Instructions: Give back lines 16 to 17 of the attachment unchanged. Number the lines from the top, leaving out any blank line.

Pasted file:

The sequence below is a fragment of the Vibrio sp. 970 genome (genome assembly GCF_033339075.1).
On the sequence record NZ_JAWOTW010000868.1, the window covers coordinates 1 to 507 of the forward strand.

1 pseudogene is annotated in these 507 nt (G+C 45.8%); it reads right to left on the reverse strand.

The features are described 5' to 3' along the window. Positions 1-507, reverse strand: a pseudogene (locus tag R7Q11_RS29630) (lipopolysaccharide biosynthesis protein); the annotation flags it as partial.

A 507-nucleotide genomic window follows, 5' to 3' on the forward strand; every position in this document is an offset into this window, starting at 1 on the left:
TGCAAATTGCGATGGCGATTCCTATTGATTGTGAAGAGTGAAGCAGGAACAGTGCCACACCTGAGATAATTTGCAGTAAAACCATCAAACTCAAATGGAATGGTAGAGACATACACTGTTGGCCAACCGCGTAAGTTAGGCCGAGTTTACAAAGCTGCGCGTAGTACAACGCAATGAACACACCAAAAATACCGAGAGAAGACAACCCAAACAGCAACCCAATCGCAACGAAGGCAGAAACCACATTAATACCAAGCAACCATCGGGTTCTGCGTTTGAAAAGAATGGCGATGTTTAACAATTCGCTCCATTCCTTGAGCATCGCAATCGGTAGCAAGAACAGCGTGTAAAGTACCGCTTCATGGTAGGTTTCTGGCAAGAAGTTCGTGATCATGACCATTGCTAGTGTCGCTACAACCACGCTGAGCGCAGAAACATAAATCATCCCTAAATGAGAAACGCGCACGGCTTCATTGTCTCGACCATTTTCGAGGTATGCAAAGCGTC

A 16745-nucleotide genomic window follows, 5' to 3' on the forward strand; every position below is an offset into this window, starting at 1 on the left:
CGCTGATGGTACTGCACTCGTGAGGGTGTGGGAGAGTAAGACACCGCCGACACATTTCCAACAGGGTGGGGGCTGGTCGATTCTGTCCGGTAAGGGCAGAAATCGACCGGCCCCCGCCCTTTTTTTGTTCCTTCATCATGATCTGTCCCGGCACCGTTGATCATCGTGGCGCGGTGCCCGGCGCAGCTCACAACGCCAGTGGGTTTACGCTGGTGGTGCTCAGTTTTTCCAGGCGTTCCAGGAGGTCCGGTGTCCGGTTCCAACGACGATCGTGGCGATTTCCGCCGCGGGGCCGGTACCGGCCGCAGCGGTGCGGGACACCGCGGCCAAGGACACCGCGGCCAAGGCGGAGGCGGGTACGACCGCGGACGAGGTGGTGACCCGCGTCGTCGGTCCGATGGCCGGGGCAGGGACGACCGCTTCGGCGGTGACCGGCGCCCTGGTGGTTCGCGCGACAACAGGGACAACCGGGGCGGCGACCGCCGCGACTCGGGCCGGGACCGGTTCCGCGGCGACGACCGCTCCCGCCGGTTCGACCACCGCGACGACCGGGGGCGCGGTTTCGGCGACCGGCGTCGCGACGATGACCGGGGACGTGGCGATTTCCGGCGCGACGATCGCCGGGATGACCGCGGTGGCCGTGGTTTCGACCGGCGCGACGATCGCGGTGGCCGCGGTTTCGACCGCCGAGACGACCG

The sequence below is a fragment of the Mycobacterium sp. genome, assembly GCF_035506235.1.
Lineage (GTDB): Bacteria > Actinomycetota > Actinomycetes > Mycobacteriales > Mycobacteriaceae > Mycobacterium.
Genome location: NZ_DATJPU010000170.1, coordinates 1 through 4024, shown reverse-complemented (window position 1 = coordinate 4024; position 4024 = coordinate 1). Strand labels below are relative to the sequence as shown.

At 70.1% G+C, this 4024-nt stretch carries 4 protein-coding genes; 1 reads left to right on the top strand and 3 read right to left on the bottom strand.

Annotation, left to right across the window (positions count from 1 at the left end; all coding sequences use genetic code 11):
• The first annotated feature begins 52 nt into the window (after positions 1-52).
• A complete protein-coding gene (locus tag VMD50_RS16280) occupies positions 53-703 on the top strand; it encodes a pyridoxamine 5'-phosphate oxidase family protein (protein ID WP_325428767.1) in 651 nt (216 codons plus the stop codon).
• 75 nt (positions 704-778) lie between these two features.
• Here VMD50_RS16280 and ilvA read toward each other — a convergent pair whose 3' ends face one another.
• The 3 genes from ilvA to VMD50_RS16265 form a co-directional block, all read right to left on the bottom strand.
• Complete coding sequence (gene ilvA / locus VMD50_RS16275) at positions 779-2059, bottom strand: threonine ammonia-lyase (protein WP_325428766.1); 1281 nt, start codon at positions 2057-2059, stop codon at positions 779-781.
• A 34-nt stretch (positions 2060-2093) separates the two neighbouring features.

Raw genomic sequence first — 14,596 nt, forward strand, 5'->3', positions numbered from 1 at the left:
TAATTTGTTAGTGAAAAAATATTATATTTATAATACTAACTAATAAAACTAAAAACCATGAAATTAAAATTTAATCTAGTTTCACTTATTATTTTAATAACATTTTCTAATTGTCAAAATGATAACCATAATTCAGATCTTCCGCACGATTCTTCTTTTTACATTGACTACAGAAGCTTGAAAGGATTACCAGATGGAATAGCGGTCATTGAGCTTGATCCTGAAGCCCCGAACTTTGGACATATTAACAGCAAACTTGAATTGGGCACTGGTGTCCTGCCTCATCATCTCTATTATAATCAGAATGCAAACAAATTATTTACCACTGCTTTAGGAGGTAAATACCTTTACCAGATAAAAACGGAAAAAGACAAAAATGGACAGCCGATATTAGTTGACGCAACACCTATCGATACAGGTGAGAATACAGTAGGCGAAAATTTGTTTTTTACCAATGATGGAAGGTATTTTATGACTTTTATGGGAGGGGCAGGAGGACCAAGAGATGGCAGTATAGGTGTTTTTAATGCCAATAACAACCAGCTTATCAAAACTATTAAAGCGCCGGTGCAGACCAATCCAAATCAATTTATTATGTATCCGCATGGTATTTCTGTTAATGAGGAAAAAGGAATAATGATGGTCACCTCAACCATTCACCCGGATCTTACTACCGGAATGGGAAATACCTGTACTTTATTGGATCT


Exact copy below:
• 75 nt (positions 704-778) lie between these two features.
• Here VMD50_RS16280 and ilvA read toward each other — a convergent pair whose 3' ends face one another.